Despite his appeal, Phil Ivey will not be receiving his £7.7 million in winnings from poker tournament
He fought as hard as he could by taking his battle to the court system, but it has been determined on appeal that the champion poker player will not be receiving his £7.7 million in winnings. This decision resulted from Phil Ivey’s open “edge sorting” technique that he used to gain an unfair, yet not dishonest, advantage over other players in the poker game.
Ivey has been open about the technique that he has been using to increase his success at poker. In essence, his edge sorting technique involved identifying irregularities on the backs of cards in order to be able to determine what cards other players had and what cards were face down. One example might be that the side on a card might have a slim margin while the other side might be wider, and this pattern on that specific card value would be remembered by the player in order to identify which hidden card was which.
Due to imperfect card production machines, it is quite common for some cards in a deck to have an irregular cut that could be used for a tactical advantage if the identity of those cards was learned. During a game, a player might ask the dealer to rotate some of the cards because it is going to bring them luck. The strategy here is that the low cards are being turned a certain direction and the higher cards are being faced the other direction so that the irregularity and be easier identified by the cheating player.
Beyond that, the player may also ask the dealer to use an automatic shuffler instead of hand shuffling, which most casinos are all too happy to do because it reduces the ability to cheat. The advantage for the player here is that the cards will remain facing the direction that they want them to be facing, something that won’t necessarily remain consistent if manually shuffled.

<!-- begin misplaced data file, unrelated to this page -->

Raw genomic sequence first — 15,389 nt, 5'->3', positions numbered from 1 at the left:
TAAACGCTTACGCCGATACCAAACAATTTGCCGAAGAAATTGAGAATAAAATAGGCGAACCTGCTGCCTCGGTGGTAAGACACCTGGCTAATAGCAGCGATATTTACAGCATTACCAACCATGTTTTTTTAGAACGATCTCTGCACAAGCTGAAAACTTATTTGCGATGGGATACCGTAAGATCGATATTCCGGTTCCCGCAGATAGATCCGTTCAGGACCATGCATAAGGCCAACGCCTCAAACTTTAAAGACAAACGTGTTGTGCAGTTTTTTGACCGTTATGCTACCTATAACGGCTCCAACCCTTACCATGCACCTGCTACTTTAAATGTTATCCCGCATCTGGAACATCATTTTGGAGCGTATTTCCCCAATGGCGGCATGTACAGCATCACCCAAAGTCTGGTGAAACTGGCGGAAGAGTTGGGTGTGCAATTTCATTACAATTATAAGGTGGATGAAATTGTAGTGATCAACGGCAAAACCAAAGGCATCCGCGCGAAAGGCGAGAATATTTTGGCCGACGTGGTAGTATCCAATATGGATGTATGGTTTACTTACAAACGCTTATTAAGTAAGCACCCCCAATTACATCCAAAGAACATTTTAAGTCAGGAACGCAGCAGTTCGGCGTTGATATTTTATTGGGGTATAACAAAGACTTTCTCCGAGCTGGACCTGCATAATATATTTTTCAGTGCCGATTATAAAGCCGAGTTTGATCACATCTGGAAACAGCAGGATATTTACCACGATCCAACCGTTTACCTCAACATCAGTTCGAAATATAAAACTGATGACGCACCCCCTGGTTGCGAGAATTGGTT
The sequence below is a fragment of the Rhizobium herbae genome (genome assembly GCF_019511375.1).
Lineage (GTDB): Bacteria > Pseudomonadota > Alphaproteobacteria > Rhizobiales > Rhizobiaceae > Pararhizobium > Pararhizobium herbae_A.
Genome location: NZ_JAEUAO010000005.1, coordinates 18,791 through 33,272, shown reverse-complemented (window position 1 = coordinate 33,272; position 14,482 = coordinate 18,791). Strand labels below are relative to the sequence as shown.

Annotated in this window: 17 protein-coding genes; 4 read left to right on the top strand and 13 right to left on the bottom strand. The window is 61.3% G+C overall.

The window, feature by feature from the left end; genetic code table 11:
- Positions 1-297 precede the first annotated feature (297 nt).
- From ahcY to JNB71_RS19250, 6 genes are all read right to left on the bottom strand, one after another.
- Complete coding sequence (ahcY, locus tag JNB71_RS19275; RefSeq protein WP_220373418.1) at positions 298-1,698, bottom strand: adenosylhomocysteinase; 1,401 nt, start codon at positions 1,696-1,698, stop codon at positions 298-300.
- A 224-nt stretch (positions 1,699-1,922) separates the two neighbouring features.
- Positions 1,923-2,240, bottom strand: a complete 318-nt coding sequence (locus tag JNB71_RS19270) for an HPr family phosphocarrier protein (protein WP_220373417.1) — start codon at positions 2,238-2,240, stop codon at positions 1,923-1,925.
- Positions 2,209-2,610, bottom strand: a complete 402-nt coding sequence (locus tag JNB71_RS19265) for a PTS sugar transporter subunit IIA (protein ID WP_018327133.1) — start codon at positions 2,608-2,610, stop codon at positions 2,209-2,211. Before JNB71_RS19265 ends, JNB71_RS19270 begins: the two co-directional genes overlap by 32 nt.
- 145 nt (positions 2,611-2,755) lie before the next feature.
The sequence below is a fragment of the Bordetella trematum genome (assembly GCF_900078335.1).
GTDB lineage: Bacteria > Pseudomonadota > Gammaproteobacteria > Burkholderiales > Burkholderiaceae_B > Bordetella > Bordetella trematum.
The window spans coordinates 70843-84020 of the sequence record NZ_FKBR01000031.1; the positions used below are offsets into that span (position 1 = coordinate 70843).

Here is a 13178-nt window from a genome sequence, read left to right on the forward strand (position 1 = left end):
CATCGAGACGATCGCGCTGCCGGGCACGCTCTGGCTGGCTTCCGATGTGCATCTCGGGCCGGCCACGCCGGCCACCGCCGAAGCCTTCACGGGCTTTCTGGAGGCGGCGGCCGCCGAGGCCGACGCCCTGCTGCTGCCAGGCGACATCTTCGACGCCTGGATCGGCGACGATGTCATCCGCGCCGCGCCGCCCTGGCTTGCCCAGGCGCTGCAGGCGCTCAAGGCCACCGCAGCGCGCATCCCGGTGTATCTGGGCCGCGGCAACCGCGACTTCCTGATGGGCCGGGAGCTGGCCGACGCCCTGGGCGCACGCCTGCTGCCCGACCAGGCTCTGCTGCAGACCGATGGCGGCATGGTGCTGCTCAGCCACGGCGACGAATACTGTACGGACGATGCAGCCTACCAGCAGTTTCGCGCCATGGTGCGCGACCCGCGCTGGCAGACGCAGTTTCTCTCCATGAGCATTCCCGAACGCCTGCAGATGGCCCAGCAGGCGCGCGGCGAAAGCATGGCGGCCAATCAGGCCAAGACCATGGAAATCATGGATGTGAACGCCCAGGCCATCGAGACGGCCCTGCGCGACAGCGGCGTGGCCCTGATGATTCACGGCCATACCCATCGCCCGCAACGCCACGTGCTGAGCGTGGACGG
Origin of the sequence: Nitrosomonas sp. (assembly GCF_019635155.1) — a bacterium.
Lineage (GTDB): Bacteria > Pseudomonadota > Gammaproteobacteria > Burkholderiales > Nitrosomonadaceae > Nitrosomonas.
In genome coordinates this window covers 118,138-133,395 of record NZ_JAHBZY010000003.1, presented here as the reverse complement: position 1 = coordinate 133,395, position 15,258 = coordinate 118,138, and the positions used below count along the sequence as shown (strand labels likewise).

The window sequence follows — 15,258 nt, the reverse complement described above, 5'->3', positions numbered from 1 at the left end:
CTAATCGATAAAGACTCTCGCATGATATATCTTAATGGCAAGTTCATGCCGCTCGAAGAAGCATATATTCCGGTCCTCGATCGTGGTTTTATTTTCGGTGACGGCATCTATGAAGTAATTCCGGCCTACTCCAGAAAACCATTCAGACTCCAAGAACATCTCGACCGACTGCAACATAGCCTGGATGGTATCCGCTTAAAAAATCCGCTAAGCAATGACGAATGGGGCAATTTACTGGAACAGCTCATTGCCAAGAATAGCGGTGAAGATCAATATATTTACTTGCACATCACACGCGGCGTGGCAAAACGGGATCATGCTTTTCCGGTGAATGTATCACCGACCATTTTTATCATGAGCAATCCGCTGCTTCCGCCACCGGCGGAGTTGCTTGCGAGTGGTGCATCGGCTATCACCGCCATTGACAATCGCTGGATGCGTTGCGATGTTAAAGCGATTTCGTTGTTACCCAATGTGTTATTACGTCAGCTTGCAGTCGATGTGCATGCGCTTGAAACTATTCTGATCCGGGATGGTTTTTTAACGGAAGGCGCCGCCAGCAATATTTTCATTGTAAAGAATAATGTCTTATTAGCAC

Despite this cheating technique that he has openly stated he has used while playing poker, Ivey argues that he played honestly during the tournament in which he should have won the £7.7 million prize. The court has ruled that even though he wasn’t dishonest about his tactics, and there is a chance that he didn’t actually use the cheating method during the tournament, it is still considered cheating. In the contract for all players there was a clause that implied that cheating would result in an automatic loss, and that the meaning of cheating was determined in the Gambling Act of 2005.
This legal casino battle has likely created some valuable case law for casinos. It is now certain that cheating doesn’t have to involve intent or dishonesty, which means that if casinos suspect that a player is using a tactic that gives them an unfair advantage they can consider it cheating and refuse to pay up. Beyond that, even if a player doesn’t consider their tactic to be cheating, it can still be considered as such. This follows through with the no need for intent.